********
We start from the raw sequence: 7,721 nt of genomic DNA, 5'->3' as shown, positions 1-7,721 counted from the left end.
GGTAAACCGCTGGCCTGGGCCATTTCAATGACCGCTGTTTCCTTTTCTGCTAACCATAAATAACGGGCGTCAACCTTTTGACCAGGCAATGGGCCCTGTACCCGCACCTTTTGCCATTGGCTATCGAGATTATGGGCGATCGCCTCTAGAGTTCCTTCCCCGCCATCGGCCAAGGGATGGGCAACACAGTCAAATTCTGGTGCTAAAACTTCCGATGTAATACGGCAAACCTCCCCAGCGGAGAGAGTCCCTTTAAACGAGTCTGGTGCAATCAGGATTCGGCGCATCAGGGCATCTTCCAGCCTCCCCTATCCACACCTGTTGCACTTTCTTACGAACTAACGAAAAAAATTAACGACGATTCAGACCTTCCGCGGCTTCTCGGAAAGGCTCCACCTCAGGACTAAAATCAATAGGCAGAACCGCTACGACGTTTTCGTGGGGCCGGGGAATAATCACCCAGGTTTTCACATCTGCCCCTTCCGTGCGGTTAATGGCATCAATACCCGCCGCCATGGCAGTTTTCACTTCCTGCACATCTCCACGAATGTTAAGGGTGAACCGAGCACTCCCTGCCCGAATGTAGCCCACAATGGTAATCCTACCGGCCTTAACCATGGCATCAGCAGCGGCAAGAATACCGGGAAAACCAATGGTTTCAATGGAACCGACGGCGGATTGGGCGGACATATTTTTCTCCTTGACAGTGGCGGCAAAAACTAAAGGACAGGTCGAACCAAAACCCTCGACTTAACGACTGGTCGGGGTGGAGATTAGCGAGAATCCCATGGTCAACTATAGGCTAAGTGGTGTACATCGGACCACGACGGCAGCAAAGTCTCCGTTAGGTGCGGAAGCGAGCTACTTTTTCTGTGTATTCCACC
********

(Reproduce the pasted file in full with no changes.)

We start from the raw sequence: 7,721 nt of genomic DNA, 5'->3' as shown, positions 1-7,721 counted from the left end.
GGTAAACCGCTGGCCTGGGCCATTTCAATGACCGCTGTTTCCTTTTCTGCTAACCATAAATAACGGGCGTCAACCTTTTGACCAGGCAATGGGCCCTGTACCCGCACCTTTTGCCATTGGCTATCGAGATTATGGGCGATCGCCTCTAGAGTTCCTTCCCCGCCATCGGCCAAGGGATGGGCAACACAGTCAAATTCTGGTGCTAAAACTTCCGATGTAATACGGCAAACCTCCCCAGCGGAGAGAGTCCCTTTAAACGAGTCTGGTGCAATCAGGATTCGGCGCATCAGGGCATCTTCCAGCCTCCCCTATCCACACCTGTTGCACTTTCTTACGAACTAACGAAAAAAATTAACGACGATTCAGACCTTCCGCGGCTTCTCGGAAAGGCTCCACCTCAGGACTAAAATCAATAGGCAGAACCGCTACGACGTTTTCGTGGGGCCGGGGAATAATCACCCAGGTTTTCACATCTGCCCCTTCCGTGCGGTTAATGGCATCAATACCCGCCGCCATGGCAGTTTTCACTTCCTGCACATCTCCACGAATGTTAAGGGTGAACCGAGCACTCCCTGCCCGAATGTAGCCCACAATGGTAATCCTACCGGCCTTAACCATGGCATCAGCAGCGGCAAGAATACCGGGAAAACCAATGGTTTCAATGGAACCGACGGCGGATTGGGCGGACATATTTTTCTCCTTGACAGTGGCGGCAAAAACTAAAGGACAGGTCGAACCAAAACCCTCGACTTAACGACTGGTCGGGGTGGAGATTAGCGAGAATCCCATGGTCAACTATAGGCTAAGTGGTGTACATCGGACCACGACGGCAGCAAAGTCTCCGTTAGGTGCGGAAGCGAGCTACTTTTTCTGTGTATTCCACC